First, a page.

In our last blog we discussed two situations in which it’s better to stay in your business rather than exit. In this blog, we will be talking about the opposite: why too many owners stay in their companies beyond the time it would be useful and profitable to exit. The reality is, the vast majority of business owners aren’t prepared for an exit, and most of them haven’t begun to think about or prepare for one. Why not? Why do owners stay too long?
Emotional Reasons Owners Stay Too Long
Many owners have spent years building their companies and during that period they built up a sense of self that is entirely wrapped up with their role as the leader of the company. There are different facets to being personally and psychologically invested in business ownership. An owner may, for instance, view retirement as confirmation of old age. If this is the case, he may resist any efforts to get him to retire because, in his mind, it means his life is over or nearly over.
Other people may not know who they are or what they would do outside of their business. Without the need to get up and go to work in the morning, what is there, they wonder? No one wants to live a life absent meaning or direction, and many owners have spent so much time working on and in their companies that they haven’t developed hobbies or outside interests. For them retirement is looking into the void. It’s too scary.
Some owners love their jobs. They have enough energy, and the work brings them enjoyment. It’s very difficult to talk someone out of doing something they love. A good exit planner will not try to manipulate an owner who is happy into leaving but will urge him to strengthen the company and set up a management structure for the day when he is ready to retire or sell the business so he will have all the options available at that time.
Finally, there are owners who put off thinking about selling their businesses because they know that it will affect people they love and they don’t know how to leave and provide for them, divvy up assets fairly, or not disappoint them. So instead they make excuses.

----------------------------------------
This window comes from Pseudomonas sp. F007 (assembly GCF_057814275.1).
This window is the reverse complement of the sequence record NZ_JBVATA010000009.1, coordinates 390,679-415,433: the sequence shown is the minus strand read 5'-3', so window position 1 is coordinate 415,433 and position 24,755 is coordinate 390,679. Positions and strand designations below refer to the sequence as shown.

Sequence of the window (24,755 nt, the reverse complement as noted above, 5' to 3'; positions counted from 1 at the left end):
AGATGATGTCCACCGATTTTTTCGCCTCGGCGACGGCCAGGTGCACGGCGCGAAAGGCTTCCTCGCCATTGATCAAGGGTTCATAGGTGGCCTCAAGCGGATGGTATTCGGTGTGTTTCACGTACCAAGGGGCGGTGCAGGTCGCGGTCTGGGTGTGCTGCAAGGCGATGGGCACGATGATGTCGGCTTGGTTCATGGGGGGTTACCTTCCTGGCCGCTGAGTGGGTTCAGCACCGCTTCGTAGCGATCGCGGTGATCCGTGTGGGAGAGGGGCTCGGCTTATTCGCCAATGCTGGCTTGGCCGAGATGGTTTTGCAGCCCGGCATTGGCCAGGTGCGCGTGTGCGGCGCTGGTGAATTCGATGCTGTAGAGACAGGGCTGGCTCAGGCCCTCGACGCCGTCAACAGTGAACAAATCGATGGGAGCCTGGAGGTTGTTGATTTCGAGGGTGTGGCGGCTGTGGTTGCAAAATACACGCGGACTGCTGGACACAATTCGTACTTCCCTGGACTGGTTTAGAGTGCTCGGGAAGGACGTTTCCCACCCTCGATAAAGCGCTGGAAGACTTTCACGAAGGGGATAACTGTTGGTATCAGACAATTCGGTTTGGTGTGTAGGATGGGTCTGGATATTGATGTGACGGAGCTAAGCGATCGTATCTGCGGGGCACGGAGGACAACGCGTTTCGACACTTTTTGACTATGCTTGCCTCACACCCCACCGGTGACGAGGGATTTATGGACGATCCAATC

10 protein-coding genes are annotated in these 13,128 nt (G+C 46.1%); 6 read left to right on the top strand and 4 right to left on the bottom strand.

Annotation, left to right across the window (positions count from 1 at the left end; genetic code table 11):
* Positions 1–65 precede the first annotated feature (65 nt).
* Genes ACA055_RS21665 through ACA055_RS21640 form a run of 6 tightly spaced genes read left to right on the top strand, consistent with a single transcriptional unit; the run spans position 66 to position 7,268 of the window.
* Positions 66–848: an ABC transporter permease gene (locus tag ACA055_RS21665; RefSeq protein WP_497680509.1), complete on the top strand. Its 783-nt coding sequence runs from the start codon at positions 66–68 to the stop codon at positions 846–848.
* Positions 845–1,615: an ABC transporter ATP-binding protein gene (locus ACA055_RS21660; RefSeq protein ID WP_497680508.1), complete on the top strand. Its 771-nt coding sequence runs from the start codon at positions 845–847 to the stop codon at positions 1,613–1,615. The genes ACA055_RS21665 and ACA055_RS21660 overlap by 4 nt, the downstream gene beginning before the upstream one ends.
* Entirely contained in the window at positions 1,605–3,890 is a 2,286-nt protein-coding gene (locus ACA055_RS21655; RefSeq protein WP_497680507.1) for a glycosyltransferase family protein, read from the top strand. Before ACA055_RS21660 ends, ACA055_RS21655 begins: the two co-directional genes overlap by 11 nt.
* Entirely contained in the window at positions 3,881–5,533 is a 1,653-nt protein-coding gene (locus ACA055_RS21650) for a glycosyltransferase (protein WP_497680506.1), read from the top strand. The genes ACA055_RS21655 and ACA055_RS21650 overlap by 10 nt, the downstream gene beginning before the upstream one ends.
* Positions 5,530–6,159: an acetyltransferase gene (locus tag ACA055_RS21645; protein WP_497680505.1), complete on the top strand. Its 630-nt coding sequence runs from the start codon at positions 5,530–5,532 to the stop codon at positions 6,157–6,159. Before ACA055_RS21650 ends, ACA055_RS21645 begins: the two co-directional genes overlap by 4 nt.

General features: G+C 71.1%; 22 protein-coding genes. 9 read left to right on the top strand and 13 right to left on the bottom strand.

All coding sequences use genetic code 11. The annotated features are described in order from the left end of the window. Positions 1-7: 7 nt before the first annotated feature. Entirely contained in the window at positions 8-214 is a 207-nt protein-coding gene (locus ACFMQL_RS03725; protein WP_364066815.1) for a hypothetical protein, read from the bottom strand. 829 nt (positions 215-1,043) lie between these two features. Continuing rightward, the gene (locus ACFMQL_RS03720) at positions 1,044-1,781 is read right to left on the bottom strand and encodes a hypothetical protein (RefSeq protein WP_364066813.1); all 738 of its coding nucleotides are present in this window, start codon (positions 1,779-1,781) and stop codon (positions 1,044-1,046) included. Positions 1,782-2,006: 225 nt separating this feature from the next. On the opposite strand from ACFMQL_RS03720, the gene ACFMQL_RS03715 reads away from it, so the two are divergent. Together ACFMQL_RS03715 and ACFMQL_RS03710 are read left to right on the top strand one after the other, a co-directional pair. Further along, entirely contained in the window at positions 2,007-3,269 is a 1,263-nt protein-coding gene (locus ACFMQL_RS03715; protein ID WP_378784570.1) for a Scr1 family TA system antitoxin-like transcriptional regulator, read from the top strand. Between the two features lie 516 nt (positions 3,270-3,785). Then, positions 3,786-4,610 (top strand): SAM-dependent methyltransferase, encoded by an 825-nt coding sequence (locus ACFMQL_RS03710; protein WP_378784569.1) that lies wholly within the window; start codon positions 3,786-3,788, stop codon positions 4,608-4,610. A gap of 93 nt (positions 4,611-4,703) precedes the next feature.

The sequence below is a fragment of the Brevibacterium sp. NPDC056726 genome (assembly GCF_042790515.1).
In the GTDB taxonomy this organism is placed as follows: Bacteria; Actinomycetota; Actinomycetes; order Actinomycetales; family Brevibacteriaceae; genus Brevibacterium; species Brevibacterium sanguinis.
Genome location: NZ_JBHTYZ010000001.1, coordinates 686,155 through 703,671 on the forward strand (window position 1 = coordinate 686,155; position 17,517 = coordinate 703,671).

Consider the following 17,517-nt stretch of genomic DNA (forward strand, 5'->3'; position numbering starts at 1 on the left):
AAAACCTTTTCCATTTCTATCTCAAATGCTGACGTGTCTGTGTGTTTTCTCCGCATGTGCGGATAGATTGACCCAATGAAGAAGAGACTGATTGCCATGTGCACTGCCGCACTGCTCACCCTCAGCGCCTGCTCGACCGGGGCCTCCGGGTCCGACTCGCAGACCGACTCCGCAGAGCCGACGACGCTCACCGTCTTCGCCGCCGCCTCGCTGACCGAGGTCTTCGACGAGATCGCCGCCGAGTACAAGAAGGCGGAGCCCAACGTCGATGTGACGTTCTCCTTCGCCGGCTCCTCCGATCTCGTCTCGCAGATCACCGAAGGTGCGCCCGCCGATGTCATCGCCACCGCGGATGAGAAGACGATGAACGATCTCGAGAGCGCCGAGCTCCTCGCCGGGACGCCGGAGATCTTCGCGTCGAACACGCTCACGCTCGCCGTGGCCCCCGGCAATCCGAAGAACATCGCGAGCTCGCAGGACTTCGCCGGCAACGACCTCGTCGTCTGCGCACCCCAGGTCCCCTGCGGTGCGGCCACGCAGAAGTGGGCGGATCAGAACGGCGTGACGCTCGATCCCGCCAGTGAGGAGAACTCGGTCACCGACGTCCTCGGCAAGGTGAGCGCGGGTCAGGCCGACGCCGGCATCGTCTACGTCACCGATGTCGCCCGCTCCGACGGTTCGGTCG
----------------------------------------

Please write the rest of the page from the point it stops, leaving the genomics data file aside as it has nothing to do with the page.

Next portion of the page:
A very common response that owners will give when you ask them if they have thought about retiring or exiting is to say, “I don’t have time to think about that. Keeping my business going take all my time and focus!” Unfortunately, if the company is very owner dependent, that may actually be the truth. That’s bad news for the owner and the business.
Financial Reasons Owners Stay Too Long
There are also financial reasons owners put off retirement. Again, people procrastinate if they have anxiety about something they don’t understand very well. This is true for exit planning. Too many owners will put off exit planning because they mistakenly feel that they will have enough money down the line because they have enough money to live comfortably now. They do not want to crunch the numbers because in the back of their minds they think the math might reveal something bad. The problem with this approach is that for most owners, if they do not crunch those numbers and make changes well in advance of an exit, the numbers very likely will be bad – or certainly worse than they could be with some planning. Why is this?
- Owners underestimate the money they will need from a sale to live comfortably in retirement or finance a new venture.
- Owners overestimate what their other investments will pay out.
- Owners believe their companies are worth more than they actually are because they have not had a proper business valuation done or do not have a current business valuation. Because they do not know the real value of their companies, they think they will realize far more from a sale than they actually will.
If you’re an owner who does not have a very good idea of what your business is worth and what you can expect to realize from a sale, you are unprepared for the future. You are taking a chance on what is probably your greatest financial asset because you aren’t willing to begin the exit planning process.
When business owners stay too long in their companies, they miss other opportunities. They might miss the opportunity to realize the best purchase price for their companies. They might miss opportunities to pursue other interests in their lives and time with their families. They miss opportunities to strengthen their businesses and make them more viable for the future. If you’re an owner who has been procrastinating about planning for the future, now is the time to take the first step. For help navigating the exit planning process, contact Prometis Partners today. That’s what we are here for.